I’m also wondering about Abraham’s silence as God asks him to take his son, his only son, the one he loves, and offer him as a burnt sacrifice. This is the same Abraham who argued vehemently for the safety of the people of Gomorrah and who pleaded and railed against Hagar’s being sent out into the desert with Ishmael to die. Abraham wasn’t unaccustomed to honest and hard conversation with God, so why is he silent this time? In the midst of our own questioning of God’s motives or directive in this story, in the tumult of our own hearts, as we yearn for an explanation or call out for some escape clause, Abraham appears resolute, unwaveringly direct in his choice and use of words, and plodding up the hill, with what appears to us to be determination and resignation. Now I think I recognize that silence. It’s the same absence of words one finds in a hospice room, where loved ones are gathered anticipating death; it is also that holy pause I hear and attend to as people prepare to exchange their wedding vows; it is the space between words which seems to invite the awareness of the presence of God. Sometimes the silence can be a recognition that we are suddenly on very holy ground. When we have something really hard to do, we often need to go deep within our bones, into our souls, to “be still and know that God is God”. Thomas Keating, a modern contemplative monk, speaks of “Silence as God’s first language”. That’s what I was imagining was happening on that walk up the mountain. God and Abraham were having a conversation, perhaps the most important one ever, but it was one that words would only muddle, one which needed the deepest of all connections. For if the silence was indeed the sharing of the hearts of God and Abraham, perhaps it was this mutual and shared space of connection and vulnerability that allowed Abraham to see the ram, the sacrifice, offered by God. If he had been busy talking, or moving about aimlessly, perhaps he would have missed what God most wanted to offer him, a way to honor Abraham’s offer, and to bless it, not take it away from him, but give it back to him a hundred-fold. This silence allows us to grow in faith and love, and as God’s children.

Now there is this thing called unholy silence, that we’ve been exploring in our Praying the Psalms course. That silence is where we don’t name or acknowledge when we’ve erred, or when we’ve missed the mark, or have injured others with our words or actions, or when there has been someone in need and we failed to act. This silence, which fails to acknowledge the truth of our lives, can harm our relationship with God and with others. We can feel distant, separated, outcast from – and those are all words which can be used to describe evil.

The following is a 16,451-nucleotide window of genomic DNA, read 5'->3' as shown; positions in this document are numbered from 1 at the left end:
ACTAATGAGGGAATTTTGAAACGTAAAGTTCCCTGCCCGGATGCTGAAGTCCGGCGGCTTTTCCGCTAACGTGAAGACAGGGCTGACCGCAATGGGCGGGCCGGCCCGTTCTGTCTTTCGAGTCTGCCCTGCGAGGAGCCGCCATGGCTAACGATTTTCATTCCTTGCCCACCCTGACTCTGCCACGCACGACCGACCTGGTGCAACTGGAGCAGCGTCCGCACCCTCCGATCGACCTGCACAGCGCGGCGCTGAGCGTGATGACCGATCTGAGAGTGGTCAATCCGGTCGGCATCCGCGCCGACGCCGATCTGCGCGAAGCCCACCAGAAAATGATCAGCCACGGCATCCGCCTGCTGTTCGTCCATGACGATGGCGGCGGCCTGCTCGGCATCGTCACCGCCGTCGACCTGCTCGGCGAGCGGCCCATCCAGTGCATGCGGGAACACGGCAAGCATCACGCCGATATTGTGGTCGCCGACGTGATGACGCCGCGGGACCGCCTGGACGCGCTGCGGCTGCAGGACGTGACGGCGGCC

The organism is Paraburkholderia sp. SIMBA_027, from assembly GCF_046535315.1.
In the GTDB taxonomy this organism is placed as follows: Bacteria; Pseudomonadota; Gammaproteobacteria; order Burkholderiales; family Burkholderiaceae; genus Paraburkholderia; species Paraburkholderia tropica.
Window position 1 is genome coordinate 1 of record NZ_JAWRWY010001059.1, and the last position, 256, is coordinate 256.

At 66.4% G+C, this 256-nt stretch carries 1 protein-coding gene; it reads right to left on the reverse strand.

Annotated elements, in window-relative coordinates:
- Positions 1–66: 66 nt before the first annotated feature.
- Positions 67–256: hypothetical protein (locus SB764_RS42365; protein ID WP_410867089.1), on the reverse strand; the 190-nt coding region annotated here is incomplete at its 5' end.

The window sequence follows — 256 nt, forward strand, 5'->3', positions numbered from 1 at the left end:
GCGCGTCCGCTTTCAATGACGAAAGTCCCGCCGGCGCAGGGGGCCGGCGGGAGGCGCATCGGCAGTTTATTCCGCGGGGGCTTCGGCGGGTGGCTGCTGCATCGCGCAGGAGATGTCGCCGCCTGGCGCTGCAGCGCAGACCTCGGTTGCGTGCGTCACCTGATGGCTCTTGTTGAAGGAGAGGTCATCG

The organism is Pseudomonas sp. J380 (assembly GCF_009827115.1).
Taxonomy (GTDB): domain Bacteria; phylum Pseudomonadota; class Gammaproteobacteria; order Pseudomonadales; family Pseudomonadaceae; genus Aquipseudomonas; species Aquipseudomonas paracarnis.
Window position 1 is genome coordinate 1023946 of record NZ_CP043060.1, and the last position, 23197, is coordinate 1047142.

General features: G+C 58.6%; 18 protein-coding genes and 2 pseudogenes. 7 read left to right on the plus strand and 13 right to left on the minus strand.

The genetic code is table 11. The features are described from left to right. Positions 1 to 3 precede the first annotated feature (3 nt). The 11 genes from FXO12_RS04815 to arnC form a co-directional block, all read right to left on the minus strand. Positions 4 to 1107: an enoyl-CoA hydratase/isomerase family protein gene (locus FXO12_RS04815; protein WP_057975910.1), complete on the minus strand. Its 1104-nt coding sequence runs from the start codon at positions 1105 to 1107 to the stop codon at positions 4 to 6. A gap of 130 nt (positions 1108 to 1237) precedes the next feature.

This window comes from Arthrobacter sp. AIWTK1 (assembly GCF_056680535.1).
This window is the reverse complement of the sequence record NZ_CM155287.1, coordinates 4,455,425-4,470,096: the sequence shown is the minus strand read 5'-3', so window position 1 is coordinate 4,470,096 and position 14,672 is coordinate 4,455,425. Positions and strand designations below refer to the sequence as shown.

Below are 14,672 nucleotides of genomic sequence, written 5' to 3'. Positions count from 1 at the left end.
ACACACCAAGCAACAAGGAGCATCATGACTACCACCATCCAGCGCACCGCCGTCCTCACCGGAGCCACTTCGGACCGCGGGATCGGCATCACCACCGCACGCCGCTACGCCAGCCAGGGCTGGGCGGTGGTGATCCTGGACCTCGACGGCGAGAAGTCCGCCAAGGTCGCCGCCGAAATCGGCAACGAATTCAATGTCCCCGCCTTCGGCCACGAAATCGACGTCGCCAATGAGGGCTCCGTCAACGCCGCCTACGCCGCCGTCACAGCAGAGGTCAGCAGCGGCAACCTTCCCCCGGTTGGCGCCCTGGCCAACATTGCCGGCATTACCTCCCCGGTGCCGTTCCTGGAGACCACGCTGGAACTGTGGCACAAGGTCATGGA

The unholy silence that can reside in our hearts or in the heart of the world is the evil which needs to be eradicated. This is what God chases after and asks us to offer forward, so God can take it away. If we name it, (that hurt, that pain, that behavior that draws us away from the fullness of God), God will heal it. This is when we want that dangerous, wild, and unpredictable God to sweep into our lives, and says “no more”. But in order for this to happen, we need to put God’s love in the center of our lives, so God can dismantle anything that is not of God. As Presiding Bishop Michael Curry says, “If it’s not about love, then it’s not about God.” It’s time in our world to get rid of anything that is not about love. This is a time when we especially need that fierce God with whom we can work to eradicate evil from our lives.

Our gospel story today speaks of compassionate welcome, of what is required of us to receive Christ from someone else, even when that presentation of Christ comes in ways unfamiliar to us, or in starting ways that may feel unsafe to us. To receive Christ, we need to do what Abraham did, commit ourselves fully to God, be open and vulnerable, engage with deep listening, and stand in solidarity with

those who are in need. We are invited to bind our hearts ever more deeply, so that just like when Aslan defeated the White Witch and returned Narnia to a place and time of goodness, mercy, and love, when the ice melted and the rivers began to flow again, as they have with our own baptism, the flow of divine love from God, our Creator, through Jesus, our Savior, and through the Holy Spirit who draws us always closer to the reality of God, we can work with God to do the same here and now. Amen.